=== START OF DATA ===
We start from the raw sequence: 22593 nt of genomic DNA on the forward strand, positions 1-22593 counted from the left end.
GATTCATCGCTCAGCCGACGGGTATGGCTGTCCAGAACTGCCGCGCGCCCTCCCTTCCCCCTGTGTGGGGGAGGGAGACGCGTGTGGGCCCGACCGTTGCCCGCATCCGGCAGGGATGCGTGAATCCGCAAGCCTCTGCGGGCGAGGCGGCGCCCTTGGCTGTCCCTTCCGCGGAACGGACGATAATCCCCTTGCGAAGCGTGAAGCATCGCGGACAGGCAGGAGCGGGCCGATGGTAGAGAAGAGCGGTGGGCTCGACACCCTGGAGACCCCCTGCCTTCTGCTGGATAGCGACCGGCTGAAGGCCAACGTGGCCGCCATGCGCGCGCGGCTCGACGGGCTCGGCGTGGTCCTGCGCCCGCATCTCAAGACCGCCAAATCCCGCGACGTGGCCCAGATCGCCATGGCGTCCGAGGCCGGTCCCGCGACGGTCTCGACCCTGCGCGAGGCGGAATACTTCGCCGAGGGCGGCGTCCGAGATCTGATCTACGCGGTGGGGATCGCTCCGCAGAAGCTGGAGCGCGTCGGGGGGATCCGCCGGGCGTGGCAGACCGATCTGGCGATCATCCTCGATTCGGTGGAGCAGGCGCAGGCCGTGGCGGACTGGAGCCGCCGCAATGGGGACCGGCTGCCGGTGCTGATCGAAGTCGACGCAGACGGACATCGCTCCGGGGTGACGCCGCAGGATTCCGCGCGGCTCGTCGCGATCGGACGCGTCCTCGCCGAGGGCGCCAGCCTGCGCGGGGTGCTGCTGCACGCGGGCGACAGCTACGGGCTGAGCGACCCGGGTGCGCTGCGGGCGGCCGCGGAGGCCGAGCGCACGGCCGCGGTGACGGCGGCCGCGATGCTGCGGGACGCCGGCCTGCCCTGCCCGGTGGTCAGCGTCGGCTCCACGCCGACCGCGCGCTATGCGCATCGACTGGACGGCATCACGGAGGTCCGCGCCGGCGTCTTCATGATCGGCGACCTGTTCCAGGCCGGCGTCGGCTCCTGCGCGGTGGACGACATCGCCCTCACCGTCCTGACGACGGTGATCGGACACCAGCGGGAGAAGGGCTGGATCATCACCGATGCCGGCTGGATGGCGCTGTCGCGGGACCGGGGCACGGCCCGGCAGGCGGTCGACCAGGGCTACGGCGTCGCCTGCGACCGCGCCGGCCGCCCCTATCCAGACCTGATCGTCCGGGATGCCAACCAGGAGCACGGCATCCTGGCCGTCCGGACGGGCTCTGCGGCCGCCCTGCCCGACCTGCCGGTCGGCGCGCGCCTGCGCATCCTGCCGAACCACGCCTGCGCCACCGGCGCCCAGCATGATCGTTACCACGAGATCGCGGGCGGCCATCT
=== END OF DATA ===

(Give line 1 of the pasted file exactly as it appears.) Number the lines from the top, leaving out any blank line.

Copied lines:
We start from the raw sequence: 22593 nt of genomic DNA on the forward strand, positions 1-22593 counted from the left end.